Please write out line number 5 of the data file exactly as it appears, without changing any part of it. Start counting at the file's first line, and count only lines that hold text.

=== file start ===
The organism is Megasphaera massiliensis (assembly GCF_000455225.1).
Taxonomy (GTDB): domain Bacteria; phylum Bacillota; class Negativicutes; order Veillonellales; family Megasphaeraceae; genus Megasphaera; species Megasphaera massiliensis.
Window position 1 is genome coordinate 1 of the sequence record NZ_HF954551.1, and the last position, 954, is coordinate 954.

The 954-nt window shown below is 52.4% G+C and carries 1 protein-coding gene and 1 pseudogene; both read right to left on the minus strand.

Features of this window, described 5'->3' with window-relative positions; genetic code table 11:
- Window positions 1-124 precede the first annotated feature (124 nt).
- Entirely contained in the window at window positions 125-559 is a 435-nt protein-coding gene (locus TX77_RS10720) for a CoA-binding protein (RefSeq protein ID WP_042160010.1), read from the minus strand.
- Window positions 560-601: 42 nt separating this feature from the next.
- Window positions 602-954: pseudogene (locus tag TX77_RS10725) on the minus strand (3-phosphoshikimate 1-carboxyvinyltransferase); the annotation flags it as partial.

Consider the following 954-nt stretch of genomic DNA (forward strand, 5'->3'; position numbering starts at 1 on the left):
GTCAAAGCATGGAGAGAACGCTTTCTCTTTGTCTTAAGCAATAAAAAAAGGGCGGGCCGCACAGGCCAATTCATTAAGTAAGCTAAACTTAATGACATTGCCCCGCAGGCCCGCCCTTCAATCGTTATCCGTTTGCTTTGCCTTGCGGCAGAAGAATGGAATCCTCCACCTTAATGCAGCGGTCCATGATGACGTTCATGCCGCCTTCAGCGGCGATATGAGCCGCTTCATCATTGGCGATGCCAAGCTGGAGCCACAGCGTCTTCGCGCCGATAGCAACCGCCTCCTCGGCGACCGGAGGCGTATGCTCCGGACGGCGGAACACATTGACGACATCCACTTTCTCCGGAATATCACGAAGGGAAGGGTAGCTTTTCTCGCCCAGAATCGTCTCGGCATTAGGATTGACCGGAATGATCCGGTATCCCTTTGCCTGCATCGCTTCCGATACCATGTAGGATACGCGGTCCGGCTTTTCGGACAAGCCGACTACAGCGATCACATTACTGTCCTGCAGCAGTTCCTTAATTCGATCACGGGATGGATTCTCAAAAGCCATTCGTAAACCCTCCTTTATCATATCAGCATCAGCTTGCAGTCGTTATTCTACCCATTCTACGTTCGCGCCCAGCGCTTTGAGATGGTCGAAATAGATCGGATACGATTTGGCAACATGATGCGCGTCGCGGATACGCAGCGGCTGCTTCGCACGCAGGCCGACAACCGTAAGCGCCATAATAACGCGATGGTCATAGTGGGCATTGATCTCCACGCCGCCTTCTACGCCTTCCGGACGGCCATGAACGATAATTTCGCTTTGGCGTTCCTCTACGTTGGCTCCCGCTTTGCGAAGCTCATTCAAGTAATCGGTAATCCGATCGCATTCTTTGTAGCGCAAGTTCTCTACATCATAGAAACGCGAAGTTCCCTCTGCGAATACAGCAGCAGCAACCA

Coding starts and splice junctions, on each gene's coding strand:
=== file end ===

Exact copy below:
Features of this window, described 5'->3' with window-relative positions; genetic code table 11: